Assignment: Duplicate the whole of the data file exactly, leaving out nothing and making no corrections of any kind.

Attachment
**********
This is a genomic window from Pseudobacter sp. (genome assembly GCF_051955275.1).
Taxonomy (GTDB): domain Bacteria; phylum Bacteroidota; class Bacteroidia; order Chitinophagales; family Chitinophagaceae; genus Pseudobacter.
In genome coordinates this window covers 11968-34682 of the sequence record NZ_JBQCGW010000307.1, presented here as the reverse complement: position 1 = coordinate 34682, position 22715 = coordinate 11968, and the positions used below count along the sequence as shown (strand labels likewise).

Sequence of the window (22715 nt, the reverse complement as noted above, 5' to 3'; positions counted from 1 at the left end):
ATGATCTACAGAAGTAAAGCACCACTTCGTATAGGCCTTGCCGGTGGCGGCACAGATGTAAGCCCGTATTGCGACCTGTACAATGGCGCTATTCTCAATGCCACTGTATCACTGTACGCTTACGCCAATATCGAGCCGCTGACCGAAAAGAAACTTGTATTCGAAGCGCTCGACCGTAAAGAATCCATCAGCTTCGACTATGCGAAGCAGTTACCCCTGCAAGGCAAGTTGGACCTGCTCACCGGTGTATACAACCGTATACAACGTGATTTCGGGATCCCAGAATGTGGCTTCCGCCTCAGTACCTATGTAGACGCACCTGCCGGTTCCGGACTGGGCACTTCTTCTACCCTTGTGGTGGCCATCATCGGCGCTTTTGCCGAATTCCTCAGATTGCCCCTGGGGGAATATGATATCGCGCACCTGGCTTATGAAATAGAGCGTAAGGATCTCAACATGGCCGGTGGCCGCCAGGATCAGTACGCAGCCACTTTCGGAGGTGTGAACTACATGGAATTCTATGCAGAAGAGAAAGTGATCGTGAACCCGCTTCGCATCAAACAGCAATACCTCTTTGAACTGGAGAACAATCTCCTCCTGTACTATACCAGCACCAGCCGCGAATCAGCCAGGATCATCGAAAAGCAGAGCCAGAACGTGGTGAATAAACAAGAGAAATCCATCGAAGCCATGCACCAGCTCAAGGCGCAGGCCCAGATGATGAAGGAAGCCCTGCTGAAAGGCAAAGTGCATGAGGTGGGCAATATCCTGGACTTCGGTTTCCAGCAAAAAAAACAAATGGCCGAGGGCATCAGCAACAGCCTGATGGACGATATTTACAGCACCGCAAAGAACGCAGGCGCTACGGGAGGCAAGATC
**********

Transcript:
This is a genomic window from Pseudobacter sp. (genome assembly GCF_051955275.1).
Taxonomy (GTDB): domain Bacteria; phylum Bacteroidota; class Bacteroidia; order Chitinophagales; family Chitinophagaceae; genus Pseudobacter.
In genome coordinates this window covers 11968-34682 of the sequence record NZ_JBQCGW010000307.1, presented here as the reverse complement: position 1 = coordinate 34682, position 22715 = coordinate 11968, and the positions used below count along the sequence as shown (strand labels likewise).

Sequence of the window (22715 nt, the reverse complement as noted above, 5' to 3'; positions counted from 1 at the left end):
ATGATCTACAGAAGTAAAGCACCACTTCGTATAGGCCTTGCCGGTGGCGGCACAGATGTAAGCCCGTATTGCGACCTGTACAATGGCGCTATTCTCAATGCCACTGTATCACTGTACGCTTACGCCAATATCGAGCCGCTGACCGAAAAGAAACTTGTATTCGAAGCGCTCGACCGTAAAGAATCCATCAGCTTCGACTATGCGAAGCAGTTACCCCTGCAAGGCAAGTTGGACCTGCTCACCGGTGTATACAACCGTATACAACGTGATTTCGGGATCCCAGAATGTGGCTTCCGCCTCAGTACCTATGTAGACGCACCTGCCGGTTCCGGACTGGGCACTTCTTCTACCCTTGTGGTGGCCATCATCGGCGCTTTTGCCGAATTCCTCAGATTGCCCCTGGGGGAATATGATATCGCGCACCTGGCTTATGAAATAGAGCGTAAGGATCTCAACATGGCCGGTGGCCGCCAGGATCAGTACGCAGCCACTTTCGGAGGTGTGAACTACATGGAATTCTATGCAGAAGAGAAAGTGATCGTGAACCCGCTTCGCATCAAACAGCAATACCTCTTTGAACTGGAGAACAATCTCCTCCTGTACTATACCAGCACCAGCCGCGAATCAGCCAGGATCATCGAAAAGCAGAGCCAGAACGTGGTGAATAAACAAGAGAAATCCATCGAAGCCATGCACCAGCTCAAGGCGCAGGCCCAGATGATGAAGGAAGCCCTGCTGAAAGGCAAAGTGCATGAGGTGGGCAATATCCTGGACTTCGGTTTCCAGCAAAAAAAACAAATGGCCGAGGGCATCAGCAACAGCCTGATGGACGATATTTACAGCACCGCAAAGAACGCAGGCGCTACGGGAGGCAAGATC